- Health risks: It is important to note that Pepsi is one of the most popular soft drinks in the world, that contains high levels of sugar and calories, and excessive consumption can lead to health problems such as obesity, diabetes, and dental issues. Especially since these are drinks that remain affordable in terms of price for young people, adolescents, or even older people
But Pepsi is trying to improve things by taking a few actions for the environment like the next ones that we will see,
- Reduce carbon footprint: Pepsi’s goal with their use of carbon is to contribute to the fight against climate change by reducing or at least trying to reduce their greenhouse gas emissions within their value chain. Their goal is to reduce the usage of carbon by 20%, which might be ideal for contribution but still wouldn’t be enough
- Packaging and Recycling: Pepsi also wants to change at all costs the way consumers use their packaging and help build a world where plastics are not thrown away but on the contrary are recycled. For example, by designing 100% recyclable, compostable or biodegradable packaging by 2025 or even increasing the amount of recycled plastic used in their plastic packaging by 25% by 2025. Pepsi would also like to reduce the content by 35% virgin plastic in our beverage range by 2025 and invest to increase the recycling rate in key markets by 2025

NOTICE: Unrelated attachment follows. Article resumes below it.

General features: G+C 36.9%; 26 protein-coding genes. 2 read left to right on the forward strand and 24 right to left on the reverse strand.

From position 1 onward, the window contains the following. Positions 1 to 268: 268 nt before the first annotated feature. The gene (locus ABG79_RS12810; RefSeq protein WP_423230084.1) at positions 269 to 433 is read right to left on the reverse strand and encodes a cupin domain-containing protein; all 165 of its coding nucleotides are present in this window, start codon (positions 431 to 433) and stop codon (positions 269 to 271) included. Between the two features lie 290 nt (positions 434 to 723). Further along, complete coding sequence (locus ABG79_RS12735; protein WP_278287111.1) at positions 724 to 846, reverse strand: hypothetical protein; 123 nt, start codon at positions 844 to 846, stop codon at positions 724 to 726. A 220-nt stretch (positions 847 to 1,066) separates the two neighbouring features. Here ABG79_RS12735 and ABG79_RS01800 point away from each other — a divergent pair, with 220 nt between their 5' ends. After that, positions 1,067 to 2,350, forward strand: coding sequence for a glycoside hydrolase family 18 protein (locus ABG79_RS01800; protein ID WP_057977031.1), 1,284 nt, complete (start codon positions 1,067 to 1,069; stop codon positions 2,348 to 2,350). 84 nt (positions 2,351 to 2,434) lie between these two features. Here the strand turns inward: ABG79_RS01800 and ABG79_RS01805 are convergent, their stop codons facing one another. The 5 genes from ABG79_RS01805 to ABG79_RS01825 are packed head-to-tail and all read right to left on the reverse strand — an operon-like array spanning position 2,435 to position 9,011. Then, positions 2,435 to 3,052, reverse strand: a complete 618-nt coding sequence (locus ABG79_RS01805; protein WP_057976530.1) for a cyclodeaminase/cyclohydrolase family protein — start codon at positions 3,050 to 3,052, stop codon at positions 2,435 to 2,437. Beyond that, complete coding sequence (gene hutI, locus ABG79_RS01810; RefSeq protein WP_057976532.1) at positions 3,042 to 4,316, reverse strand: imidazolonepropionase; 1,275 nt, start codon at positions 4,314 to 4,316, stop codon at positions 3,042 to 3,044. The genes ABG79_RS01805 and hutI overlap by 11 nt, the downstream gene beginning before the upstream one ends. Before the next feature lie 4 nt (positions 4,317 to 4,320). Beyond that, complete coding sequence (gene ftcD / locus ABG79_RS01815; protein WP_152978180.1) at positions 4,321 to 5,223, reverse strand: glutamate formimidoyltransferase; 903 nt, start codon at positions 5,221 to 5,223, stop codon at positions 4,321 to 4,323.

- Reduce the water use: According to their site, Pepsi absolutely wants to promote water security to ensure the sustainability of its activities while trying to contribute positively to the life of communities. Their goal is to use water more efficiently and reduce consumption by 15% in their production . But also, to use water more efficiently and reduce consumption by 25% in their manufacturing operations
Pepsi is a big polluter, so these few environmental initiatives are strictly not necessary to solve the problems generated by the company.
The term “greenwashing” is frequently used to denounce some tricky business practices used by companies to clean up their image in front of people to show that they are cleaner for the environment than they really are. Pepsi over the years had several problems because of its greenwashing practices.
The best example to demonstrate Pepsi’s bad faith would be the funding of the American Diabetes Association and the Juvenile Diabetes Research Foundation. Even though they have taken measures to try to engage in the fight against pollution, Pepsi does not go far enough to fix and address the problems caused.
- John Rae Cayabyab on Pexels